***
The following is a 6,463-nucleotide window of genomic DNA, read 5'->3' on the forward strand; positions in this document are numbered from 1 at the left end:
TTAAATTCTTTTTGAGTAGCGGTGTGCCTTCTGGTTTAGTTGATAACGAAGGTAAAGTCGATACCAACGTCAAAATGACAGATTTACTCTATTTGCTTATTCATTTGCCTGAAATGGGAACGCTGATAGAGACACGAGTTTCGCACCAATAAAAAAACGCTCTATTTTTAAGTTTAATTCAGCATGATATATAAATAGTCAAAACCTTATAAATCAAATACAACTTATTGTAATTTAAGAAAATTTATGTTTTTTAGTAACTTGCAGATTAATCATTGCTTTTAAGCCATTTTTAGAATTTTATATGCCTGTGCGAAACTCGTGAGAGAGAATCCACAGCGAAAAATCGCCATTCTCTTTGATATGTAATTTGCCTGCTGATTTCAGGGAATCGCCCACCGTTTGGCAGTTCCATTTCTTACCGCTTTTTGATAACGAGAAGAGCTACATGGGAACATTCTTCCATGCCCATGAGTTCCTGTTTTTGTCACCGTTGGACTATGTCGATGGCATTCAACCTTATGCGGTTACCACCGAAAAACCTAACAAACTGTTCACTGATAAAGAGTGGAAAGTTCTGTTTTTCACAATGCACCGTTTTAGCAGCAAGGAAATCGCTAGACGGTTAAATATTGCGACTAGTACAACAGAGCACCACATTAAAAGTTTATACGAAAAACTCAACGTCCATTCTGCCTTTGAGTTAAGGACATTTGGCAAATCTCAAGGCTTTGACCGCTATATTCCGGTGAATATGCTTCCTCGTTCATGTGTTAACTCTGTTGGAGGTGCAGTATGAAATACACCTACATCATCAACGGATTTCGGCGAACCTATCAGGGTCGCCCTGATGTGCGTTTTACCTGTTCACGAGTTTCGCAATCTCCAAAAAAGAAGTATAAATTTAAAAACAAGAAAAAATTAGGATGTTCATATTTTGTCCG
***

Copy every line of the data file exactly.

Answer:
The following is a 6,463-nucleotide window of genomic DNA, read 5'->3' on the forward strand; positions in this document are numbered from 1 at the left end:
TTAAATTCTTTTTGAGTAGCGGTGTGCCTTCTGGTTTAGTTGATAACGAAGGTAAAGTCGATACCAACGTCAAAATGACAGATTTACTCTATTTGCTTATTCATTTGCCTGAAATGGGAACGCTGATAGAGACACGAGTTTCGCACCAATAAAAAAACGCTCTATTTTTAAGTTTAATTCAGCATGATATATAAATAGTCAAAACCTTATAAATCAAATACAACTTATTGTAATTTAAGAAAATTTATGTTTTTTAGTAACTTGCAGATTAATCATTGCTTTTAAGCCATTTTTAGAATTTTATATGCCTGTGCGAAACTCGTGAGAGAGAATCCACAGCGAAAAATCGCCATTCTCTTTGATATGTAATTTGCCTGCTGATTTCAGGGAATCGCCCACCGTTTGGCAGTTCCATTTCTTACCGCTTTTTGATAACGAGAAGAGCTACATGGGAACATTCTTCCATGCCCATGAGTTCCTGTTTTTGTCACCGTTGGACTATGTCGATGGCATTCAACCTTATGCGGTTACCACCGAAAAACCTAACAAACTGTTCACTGATAAAGAGTGGAAAGTTCTGTTTTTCACAATGCACCGTTTTAGCAGCAAGGAAATCGCTAGACGGTTAAATATTGCGACTAGTACAACAGAGCACCACATTAAAAGTTTATACGAAAAACTCAACGTCCATTCTGCCTTTGAGTTAAGGACATTTGGCAAATCTCAAGGCTTTGACCGCTATATTCCGGTGAATATGCTTCCTCGTTCATGTGTTAACTCTGTTGGAGGTGCAGTATGAAATACACCTACATCATCAACGGATTTCGGCGAACCTATCAGGGTCGCCCTGATGTGCGTTTTACCTGTTCACGAGTTTCGCAATCTCCAAAAAAGAAGTATAAATTTAAAAACAAGAAAAAATTAGGATGTTCATATTTTGTCCG